Working together with the Garden’s Curator, Joanna Groarke, the fine art gallery show was curated by art historian Theresa Papanikolas, Ph.D., Deputy Director of Art and Programs and Curator of European and American Art at the Honolulu Museum of Art, the exhibition features these 20 O’Keeffe depictions of Hawai‘i.

In addition, the Garden has published “Georgia O’Keeffe Visions of Hawai’i” landmark volume book, available now in the Shop or online. The fully illustrated exhibition catalog explores this little-known chapter in the artist’s career. It’s a an equally luscious introspective into not only O’Keeffe but the Hawaii of that period. It’s a hardcover coffee table book that beautifully contextualizes the exhibit and explores the pop culture of the time as it relates to Hawaii.

Visitors of all ages will learn about Hawai‘i through complementary events and programs, including a scholarly symposium, an original short film, a film series, and the Interactive Mobile Guide.

A brief backdrop -- In 1939, at the age of 51 (probably kind of “old” in those days), O’Keeffe traveled on the aforementioned commission to Hawai‘i to produce images for the Hawaiian Pineapple Company promotional campaign. Her nine weeks on O‘ahu, Maui, Kaua‘i, and the Big Island of Hawai‘i resulted in stunning depictions of mountains and waterfalls as well as her signature close-cropped views of flowers and plants she observed there.

“Many things are so beautiful they don’t seem real,” she wrote.
At the time of her trip, O’Keeffe was among the most famous artists in the United States, best known for her depictions of the stark landscape and desert flora of her beloved New Mexico.

In the video documentary, you see newspaper headlines of the time, heralding her arrival to Hawaii. We were told that she was whisked into the Island’s High Society, she took took to wearing mumus.
At one point, she was a guest of Willis Jennings on his Hana plantation, where his daughter Patricia took to driving around O’Keeffe. Along with her own motor excursions, the artist painted quickly; often working right in the car.

The curators pointed out the sense of immediacy, brush strokes and liveliness in the paintings.

NYBG offers a rare opportunity to view the O’Keeffe advertising images as seen in the “Woman’s Home Companion” magazine - an example of the many media where her ad art appeared.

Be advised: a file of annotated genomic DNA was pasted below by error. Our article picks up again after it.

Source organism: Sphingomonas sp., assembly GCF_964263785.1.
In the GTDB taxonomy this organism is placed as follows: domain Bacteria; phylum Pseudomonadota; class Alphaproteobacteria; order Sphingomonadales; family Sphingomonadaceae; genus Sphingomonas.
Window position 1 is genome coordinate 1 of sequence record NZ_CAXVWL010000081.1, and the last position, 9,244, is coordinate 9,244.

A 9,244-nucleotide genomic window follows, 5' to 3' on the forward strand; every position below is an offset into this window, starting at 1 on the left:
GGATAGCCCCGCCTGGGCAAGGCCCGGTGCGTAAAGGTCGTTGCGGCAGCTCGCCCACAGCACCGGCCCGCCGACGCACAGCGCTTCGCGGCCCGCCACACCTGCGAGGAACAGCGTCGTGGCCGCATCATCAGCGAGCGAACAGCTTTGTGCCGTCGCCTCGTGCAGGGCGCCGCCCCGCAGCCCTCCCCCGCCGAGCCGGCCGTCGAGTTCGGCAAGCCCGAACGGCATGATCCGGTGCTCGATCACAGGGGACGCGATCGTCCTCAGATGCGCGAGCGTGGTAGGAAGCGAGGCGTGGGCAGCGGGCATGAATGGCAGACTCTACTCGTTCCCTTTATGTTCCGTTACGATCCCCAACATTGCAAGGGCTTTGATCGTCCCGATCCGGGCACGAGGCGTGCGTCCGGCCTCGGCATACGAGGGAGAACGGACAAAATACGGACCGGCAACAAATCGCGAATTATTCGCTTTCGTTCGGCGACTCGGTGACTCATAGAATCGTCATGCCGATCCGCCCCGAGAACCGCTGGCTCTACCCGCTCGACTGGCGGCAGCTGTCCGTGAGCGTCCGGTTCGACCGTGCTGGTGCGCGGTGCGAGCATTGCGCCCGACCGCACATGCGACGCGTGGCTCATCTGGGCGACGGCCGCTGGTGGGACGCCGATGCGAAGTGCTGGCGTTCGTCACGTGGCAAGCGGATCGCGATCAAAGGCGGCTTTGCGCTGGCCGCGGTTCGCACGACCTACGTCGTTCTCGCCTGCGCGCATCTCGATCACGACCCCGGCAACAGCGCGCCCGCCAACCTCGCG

Georgia O’Keeffe: Visions of Hawai‘i explores this lesser-known chapter in her career, the enduring cultural impact of mid-century perceptions of Hawai‘i, and the natural history of the Hawaiian Islands—one of the most ecologically diverse places on Earth—hidden behind O’Keeffe’s depictions.

A Poetry Tour, organized in partnership with the Poetry Society of America, explores the relationship between nature and people in the Hawaiian Islands. The Tour highlights the work of contemporary poets in Hawai‘i, including former U.S. Poet Laureate W.S. Merwin.

Elsewhere in the Garden - in the Britton Rotunda, an original short film entitled “Off in the Far Away Somewhere: Georgia O’Keeffe’s Letters from Hawai‘i—narrated by Academy Award-nominee and NYBG Trustee Sigourney Weaver—features excerpts from O’Keeffe’s personal letters to her husband, famed photographer Alfred Stieglitz, written during her journey to and around the Hawaiian Islands.

The Britton Gallery features Flora Hawaiiensis: Plants of Hawai‘i, tracing the history of Hawai‘i’s flora, from unusual native plants, to those valued by the ancient Hawaiians, to the ornamental and agricultural plants O’Keeffe painted.

Displays showcase archival photos, illustrations, and letters from the LuEsther T. Mertz Library and specimens from the William and Lynda Steere Herbarium. The exhibit also highlights the work of current and former NYBG botanists in the Pacific Islands, including Collaborators in Hawaiian Botany, Drs. Otto and Isa Degener, who explored and documented the flora of Hawai‘i in their magnum opus, Flora Hawaiiensis (1932–80), and worked to conserve its ecology.

In the Ross Gallery, you can enjoy Georgia O’Keeffe’s Hawaiian Voyage, a display highlighting the artist’s journey from her departure at New York’s Grand Central Terminal through her nine-week island-hopping explorations of exotic flora and lush landscapes.

Food: Hawaiian-inspired food will be available for purchase in the Hudson Garden Grill and at STARR Events’ new Poke Truck, which will feature four different types of poke (including a Veggie Bowl), the trendy dish of marinated raw fish served over rice with Asian seasonings.